Re: Near-Term Futility of AI Research

Randall Randall (
Sun, 18 Apr 1999 13:51:57 -0400

I've lately thought that on Sun, 18 Apr 1999, wrote:
>Eliezer Yudkoswky writes:
>>Tell James Bradley that we are coming for him. ("We", in this case,
>>being AI researchers.) We are coming for the Mona Lisa. We are coming
>>for music. We are coming for laughter. We are coming for love. It's
>>only a matter of time.
>AI research is a dead end in the short term. Current AI research isn't
>accomplishing anything. Until we have a better understanding of human
>cognition and the brain in general AI is not going to make any significant
>progress. Co-called AI researchers would perform a better service for
>themselves and the AI field if they devoted their time and resources to
>Think about it. Can anyone point to achievements made in the field of AI in
>the last year?

Great strides in voice recognition?

>5 years?

Lessee...a coupla years ago some computer-driven vehicles were allowed to drive across the US.

10 years?

Um....optical character recognition.

>There are no conceptual achievements. There
>is an illusion of progress, but it is not conceptual. The illusion is created
>by increases in computing power available to AI researchers. Implementing the
>same AI concept on a faster machine yields a more productive result. On the
>surface, it appears progress has been made in the AI field. But, in fact,
>there has been no conceptual progress in some time. AI researchers are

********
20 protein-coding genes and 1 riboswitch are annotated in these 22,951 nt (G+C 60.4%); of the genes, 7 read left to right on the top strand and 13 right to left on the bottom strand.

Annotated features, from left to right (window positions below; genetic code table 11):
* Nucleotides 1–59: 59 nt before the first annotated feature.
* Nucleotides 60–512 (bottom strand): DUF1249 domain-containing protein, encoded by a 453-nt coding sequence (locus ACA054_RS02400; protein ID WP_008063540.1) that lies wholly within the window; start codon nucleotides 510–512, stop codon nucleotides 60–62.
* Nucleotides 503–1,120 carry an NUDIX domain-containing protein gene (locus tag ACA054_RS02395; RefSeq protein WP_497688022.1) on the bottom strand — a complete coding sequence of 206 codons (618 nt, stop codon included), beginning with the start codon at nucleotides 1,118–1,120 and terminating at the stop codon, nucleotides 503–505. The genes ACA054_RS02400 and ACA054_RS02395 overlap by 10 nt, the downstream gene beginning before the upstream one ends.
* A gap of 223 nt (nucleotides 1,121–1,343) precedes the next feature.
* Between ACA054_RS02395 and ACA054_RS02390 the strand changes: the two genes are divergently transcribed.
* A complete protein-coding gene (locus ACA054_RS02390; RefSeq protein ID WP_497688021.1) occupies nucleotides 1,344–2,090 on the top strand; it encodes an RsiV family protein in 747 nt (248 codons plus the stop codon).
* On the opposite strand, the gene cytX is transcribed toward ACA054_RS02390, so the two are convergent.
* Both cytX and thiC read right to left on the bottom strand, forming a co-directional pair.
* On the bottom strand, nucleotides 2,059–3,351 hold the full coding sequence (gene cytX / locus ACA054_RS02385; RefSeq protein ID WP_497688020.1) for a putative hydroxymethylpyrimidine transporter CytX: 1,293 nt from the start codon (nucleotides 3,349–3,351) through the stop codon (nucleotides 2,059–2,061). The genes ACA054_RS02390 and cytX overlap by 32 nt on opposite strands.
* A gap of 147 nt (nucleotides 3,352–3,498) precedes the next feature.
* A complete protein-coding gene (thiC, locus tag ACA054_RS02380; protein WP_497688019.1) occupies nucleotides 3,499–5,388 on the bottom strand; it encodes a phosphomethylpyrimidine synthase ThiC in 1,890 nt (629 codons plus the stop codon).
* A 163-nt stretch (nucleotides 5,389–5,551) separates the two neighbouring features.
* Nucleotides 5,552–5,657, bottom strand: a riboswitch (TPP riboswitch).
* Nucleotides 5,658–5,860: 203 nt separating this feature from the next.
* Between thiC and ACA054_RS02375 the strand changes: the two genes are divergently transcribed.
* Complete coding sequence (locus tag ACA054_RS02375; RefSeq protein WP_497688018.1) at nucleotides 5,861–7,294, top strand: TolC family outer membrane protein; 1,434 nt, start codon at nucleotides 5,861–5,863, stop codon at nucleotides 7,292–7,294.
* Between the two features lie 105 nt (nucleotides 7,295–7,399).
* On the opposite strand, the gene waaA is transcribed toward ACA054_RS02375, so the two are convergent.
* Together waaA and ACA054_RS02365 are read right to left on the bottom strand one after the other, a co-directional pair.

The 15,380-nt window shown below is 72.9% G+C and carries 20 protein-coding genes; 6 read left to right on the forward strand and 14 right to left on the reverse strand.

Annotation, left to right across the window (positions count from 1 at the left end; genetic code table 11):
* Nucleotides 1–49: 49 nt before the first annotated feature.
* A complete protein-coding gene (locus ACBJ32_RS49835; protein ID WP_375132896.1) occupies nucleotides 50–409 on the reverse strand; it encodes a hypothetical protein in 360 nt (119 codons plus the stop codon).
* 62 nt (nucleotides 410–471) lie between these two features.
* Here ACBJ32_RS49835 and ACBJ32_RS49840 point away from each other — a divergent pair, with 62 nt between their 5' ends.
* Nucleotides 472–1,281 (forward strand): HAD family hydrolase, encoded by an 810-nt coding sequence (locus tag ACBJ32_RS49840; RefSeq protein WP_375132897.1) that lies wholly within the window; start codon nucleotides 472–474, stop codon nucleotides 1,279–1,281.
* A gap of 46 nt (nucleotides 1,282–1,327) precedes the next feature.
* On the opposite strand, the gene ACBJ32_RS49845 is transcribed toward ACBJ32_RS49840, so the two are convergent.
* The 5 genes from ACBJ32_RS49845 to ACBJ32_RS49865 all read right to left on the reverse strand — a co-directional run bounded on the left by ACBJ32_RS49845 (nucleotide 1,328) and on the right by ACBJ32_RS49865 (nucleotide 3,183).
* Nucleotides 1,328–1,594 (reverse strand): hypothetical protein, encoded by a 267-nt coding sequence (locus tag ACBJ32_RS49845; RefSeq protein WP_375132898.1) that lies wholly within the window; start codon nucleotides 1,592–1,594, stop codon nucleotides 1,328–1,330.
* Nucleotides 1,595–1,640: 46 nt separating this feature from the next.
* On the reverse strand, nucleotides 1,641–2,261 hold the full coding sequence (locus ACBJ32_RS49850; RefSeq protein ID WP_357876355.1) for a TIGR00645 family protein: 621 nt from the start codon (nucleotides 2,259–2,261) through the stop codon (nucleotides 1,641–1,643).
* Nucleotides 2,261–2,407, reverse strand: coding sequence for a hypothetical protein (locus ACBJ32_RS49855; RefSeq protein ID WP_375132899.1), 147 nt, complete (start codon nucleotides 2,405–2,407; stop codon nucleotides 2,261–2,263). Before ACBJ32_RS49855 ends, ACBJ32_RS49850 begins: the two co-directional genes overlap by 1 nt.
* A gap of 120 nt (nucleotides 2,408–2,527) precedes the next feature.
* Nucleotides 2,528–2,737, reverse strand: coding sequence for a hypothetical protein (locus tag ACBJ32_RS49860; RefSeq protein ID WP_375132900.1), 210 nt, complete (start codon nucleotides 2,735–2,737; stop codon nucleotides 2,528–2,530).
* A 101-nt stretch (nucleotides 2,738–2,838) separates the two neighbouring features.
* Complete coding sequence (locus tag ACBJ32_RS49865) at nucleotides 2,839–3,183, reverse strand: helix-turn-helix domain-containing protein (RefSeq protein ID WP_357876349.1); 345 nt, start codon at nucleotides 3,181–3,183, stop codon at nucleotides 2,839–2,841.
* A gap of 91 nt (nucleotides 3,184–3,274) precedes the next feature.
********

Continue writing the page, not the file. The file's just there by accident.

>justing tinkering with faster machines now.

This is precisely AI researcher Hans Moravec's argument *for* AI. After all, since great strides were made as soon as processing power increased slightly (by the standards of the human brain), it would seem that AI research is on the right track, and that they were too hopeful that very low processing levels could achieve much.

>Look at the deities of the AI pantheon, Minsky, Searle, what have
>they produced in the last 5 or 10 or even 20 years? Who has
>expanded on Turing's work? If Turing is the AI field's Newton,
>where is the Einstein? All I see lately is discussions about the
>limits of computation, club-handed discussions of consciousness,
and starry-eyed fantasies of Powers. There is a disconnect. Where
>is the transhumanist explanation for lack of AI progress? Why don't
>AI researchers realize they aren't getting *anywhere* until we
>understand the operation of the human mind? And if the transhumanists
>don't even realize this quagmire, who else will?

While AI seems inevitable in short order, I would tend to agree that the current focus of the field is not going to produce consciousness, but only great "intelligence".

Wolfkin. | Libertarian webhost?
On a visible but distant shore, a new image of man;
The shape of his own future, now in his own hands.-- Johnny Clegg.